A beautiful sunny morning. Driving around the lake on my way to work. Feeling glad to be alive. Two motor homes ahead going 55. It’s 70 here. Good, there’s a space between the two and it’s still a dotted line. A quick check…no one coming for a long way. I punch up Pete the Prius and we easily slide around the first motor home. To give him room I end up coming back in on about fifteen feet of solid line.
Uh oh, flashing lights in my rear view mirror. Tribal police. I pull over.
Before he’s even at my window, “What were you thinking, passing there?”
(No “Good morning, ma’am.”)
“Hello, sir. You know it was a dotted line and I could see a long way. I did end up coming in on a little bit of solid line.” Hand him my license and registration.
“You have to complete your entire pass on the dotted line! And you might have been able to see, but others might not be able to see you.”
“But, you saw me….around the motor home.” (Only thinking this…just a pleasant smile on my face.)
“I’m only going to give you a verbal warning this time, but if I see you do that again you’re going to be talking to the judge!” He turns to his car.
“I hope you have a great day, sir.”
Over his shoulder, “Oh…you too.”
As I pulled back onto the highway I shook my head in wonder. My response surprised me. The whole thing had actually been kind of fun. I never get pulled over…that’s probably why he only gave me a verbal warning. There isn’t so much as a parking ticket on my record. But, the few times I have been in the car when someone else got pulled over, I cowered in my seat looking at my shoes. Total fear of authority? You bet. Embarrassed at having flashing lights announce my traffic indiscretion to the other drivers on Highway 93? Oh, yes.
This sort of encounter would have totally ruined my day and I would have ruminated over it for weeks. I would have immediately told as many people about the encounter as possible, recounting the officer’s rudeness and my calm responses. His disrespect and my politeness would have intensified with each telling. And through it all I would have tried to get as many people as possible to affirm that I was totally in the right and that tribal cops are unjust and that just because it’s Pow Wow week doesn’t mean that they have to pull people over for minor offences. But, this time I told no one. Okay, I’m telling you right now, but just you. No one else. And I don’t want absolution or agreement or commiseration. I guess, because I just don’t need it.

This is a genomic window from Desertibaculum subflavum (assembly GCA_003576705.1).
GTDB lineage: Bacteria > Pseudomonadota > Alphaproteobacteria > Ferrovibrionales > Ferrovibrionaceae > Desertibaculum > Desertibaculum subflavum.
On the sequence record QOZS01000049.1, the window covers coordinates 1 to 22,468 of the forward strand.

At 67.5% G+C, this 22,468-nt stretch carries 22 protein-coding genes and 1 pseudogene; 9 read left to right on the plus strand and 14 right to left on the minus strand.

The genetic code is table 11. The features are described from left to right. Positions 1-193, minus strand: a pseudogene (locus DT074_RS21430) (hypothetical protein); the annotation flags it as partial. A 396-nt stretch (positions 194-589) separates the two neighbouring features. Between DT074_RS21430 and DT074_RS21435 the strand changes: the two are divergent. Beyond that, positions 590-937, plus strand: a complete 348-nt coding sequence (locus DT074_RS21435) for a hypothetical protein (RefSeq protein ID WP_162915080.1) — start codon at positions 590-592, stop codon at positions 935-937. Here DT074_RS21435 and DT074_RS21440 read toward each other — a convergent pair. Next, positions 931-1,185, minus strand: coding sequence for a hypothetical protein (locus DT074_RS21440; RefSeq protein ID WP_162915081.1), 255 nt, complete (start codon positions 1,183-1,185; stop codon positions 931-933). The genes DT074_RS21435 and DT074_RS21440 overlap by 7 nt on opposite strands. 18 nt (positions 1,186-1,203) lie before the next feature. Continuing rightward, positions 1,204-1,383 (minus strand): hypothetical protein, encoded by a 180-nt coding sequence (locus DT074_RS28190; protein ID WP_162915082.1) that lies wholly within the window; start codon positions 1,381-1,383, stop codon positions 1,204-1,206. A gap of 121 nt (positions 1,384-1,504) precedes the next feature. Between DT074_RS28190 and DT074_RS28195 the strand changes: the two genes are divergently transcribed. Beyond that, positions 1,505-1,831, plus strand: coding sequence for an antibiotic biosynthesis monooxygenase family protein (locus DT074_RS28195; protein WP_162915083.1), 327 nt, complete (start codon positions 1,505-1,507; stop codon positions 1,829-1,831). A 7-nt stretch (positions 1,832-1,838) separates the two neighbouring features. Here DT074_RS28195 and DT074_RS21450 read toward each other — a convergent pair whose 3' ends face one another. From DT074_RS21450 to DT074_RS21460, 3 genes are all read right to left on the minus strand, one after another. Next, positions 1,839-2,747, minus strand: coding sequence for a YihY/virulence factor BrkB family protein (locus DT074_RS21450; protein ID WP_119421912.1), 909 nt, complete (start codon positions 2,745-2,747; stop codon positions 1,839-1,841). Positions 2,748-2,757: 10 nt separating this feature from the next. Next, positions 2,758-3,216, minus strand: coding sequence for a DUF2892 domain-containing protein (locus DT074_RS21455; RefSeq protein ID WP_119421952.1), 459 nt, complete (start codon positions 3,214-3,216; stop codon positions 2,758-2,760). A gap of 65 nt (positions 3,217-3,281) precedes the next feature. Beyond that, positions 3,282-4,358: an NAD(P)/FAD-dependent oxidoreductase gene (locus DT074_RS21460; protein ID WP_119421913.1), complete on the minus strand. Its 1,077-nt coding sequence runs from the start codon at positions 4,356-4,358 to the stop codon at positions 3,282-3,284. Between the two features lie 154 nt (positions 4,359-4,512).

Sure, I’ll be careful with the solid lines. Was he right? Yes. But, the remarkable thing about this entire encounter was that fundamentally and inexorably, somewhere along the way in the past fifty years, I have changed. I don’t always let fear dominate me. I give myself a break. And I’m sure of myself…more often on solid ground. The way I view myself has become more important than how others view me. Why did it take me fifty years to accomplish this?
Many of you who are reading this are probably wondering, ‘Geez, she’s making a big deal out of a little thing.” Maybe. But, it is often the small encounters that help us to understand ourselves a bit better. I know now that I am much more often in the passing lane in life because of this confidence in who I am. I take chances, meet more people; find extra enjoyment in life… simply because I am surer of myself and less worried about the rest of the world. I like who I have become. At the end of the day, I think that’s very important.
So, I’ll pass those motor homes that are going 55. I’ll respond to rudeness with a pleasant attitude. I’ll see new sights and try new things and spend less time worrying about events that are not under my control. After all, much more than half of my life is over. I need to speed it up a bit.